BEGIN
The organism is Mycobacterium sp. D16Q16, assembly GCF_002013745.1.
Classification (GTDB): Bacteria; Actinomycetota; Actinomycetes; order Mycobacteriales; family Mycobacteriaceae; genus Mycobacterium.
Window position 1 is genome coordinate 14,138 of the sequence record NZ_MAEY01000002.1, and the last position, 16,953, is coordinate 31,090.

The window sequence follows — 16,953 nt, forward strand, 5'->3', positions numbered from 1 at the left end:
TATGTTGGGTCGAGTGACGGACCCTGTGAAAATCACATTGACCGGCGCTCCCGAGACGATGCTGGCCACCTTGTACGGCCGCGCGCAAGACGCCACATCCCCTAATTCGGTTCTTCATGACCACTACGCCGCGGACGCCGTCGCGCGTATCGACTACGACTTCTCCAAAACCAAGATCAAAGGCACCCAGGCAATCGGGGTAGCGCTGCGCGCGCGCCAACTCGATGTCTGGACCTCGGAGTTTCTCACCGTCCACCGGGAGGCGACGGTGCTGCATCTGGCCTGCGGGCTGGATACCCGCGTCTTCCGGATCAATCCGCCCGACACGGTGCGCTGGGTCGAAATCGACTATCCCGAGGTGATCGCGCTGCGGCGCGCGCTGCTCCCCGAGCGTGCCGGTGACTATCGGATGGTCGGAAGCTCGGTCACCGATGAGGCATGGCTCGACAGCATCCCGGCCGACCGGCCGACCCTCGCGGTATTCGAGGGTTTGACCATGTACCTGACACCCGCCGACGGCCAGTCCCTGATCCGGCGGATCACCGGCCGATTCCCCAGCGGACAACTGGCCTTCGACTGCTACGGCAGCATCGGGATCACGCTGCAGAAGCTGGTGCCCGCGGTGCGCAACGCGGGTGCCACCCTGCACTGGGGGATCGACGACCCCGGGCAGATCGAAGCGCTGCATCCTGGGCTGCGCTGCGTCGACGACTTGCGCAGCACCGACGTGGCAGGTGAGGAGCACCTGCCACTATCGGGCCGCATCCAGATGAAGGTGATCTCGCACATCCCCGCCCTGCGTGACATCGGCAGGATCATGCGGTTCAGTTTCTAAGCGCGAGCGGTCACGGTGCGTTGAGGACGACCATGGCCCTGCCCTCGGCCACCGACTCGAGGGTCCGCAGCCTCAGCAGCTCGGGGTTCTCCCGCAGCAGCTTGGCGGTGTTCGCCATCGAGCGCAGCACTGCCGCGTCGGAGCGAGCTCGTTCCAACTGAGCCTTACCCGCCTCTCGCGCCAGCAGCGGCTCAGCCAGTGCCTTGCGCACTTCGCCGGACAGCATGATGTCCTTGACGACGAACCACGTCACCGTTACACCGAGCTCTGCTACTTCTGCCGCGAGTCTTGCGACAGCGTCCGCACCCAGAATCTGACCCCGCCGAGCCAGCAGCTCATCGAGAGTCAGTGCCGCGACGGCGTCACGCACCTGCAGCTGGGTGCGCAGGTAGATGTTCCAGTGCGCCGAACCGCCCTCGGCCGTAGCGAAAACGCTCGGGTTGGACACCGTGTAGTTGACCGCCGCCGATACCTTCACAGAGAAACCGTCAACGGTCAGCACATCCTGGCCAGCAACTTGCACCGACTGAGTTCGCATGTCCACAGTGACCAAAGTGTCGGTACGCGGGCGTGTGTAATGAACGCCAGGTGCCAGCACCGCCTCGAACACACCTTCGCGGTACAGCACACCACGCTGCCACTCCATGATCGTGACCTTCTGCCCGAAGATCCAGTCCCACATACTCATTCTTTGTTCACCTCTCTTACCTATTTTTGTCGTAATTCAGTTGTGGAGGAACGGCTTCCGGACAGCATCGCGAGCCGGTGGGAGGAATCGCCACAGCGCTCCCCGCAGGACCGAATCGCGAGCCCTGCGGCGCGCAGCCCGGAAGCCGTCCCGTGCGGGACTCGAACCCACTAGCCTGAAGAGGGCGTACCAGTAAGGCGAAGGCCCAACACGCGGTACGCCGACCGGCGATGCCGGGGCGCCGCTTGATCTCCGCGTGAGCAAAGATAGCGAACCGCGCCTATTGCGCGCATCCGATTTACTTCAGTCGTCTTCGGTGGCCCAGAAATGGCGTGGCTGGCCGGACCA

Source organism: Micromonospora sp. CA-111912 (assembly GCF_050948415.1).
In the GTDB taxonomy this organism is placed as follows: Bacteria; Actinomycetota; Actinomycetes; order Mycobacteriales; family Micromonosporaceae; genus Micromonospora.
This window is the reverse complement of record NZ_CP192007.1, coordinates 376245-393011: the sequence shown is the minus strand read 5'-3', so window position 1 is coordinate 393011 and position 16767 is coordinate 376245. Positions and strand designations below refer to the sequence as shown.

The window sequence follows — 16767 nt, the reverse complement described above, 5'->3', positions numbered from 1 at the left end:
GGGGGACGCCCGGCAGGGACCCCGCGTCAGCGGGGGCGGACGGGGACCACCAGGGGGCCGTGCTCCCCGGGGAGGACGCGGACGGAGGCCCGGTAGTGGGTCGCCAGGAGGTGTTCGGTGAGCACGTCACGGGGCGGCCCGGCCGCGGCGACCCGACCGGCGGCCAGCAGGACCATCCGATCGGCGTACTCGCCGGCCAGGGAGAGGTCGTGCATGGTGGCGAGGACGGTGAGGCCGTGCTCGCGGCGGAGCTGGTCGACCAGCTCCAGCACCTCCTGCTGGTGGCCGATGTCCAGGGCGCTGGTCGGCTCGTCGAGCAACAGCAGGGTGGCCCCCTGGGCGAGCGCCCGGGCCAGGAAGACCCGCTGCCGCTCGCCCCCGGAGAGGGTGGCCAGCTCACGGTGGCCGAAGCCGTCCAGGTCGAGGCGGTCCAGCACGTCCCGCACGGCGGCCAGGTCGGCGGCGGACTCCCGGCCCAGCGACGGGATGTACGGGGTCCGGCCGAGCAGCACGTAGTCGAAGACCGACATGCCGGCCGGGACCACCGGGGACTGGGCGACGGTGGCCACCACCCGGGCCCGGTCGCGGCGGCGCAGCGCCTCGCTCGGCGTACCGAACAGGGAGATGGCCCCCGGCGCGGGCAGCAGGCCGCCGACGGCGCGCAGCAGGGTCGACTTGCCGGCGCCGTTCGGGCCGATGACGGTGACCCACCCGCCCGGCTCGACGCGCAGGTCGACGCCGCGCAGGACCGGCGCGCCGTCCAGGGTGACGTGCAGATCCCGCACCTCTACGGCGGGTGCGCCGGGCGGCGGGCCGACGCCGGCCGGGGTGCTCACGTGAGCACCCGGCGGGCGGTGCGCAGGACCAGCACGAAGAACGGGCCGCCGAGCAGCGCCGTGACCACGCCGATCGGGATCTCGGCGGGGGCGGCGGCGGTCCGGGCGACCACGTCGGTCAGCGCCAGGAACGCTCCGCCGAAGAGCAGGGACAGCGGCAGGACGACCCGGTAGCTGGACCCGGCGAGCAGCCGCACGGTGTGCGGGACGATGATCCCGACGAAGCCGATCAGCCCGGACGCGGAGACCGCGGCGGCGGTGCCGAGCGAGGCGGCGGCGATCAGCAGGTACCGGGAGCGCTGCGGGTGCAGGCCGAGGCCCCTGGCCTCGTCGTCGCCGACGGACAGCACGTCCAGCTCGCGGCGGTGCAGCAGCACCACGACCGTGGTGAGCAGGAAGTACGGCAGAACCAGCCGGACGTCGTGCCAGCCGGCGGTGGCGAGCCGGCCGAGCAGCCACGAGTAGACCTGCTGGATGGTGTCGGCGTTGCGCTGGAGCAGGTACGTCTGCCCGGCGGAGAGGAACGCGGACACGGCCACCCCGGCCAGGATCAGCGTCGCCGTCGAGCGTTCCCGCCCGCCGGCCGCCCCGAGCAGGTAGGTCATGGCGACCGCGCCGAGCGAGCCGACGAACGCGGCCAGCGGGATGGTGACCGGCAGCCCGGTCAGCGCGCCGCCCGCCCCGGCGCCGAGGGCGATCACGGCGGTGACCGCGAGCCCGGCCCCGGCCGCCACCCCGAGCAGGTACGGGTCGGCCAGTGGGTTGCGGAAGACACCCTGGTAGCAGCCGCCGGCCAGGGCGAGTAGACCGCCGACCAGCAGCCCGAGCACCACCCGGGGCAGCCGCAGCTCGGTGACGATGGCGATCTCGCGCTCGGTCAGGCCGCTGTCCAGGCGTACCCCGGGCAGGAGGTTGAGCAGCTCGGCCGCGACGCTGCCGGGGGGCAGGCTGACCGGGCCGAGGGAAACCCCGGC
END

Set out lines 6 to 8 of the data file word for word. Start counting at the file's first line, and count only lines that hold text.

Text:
Source organism: Micromonospora sp. CA-111912 (assembly GCF_050948415.1).
In the GTDB taxonomy this organism is placed as follows: Bacteria; Actinomycetota; Actinomycetes; order Mycobacteriales; family Micromonosporaceae; genus Micromonospora.
This window is the reverse complement of record NZ_CP192007.1, coordinates 376245-393011: the sequence shown is the minus strand read 5'-3', so window position 1 is coordinate 393011 and position 16767 is coordinate 376245. Positions and strand designations below refer to the sequence as shown.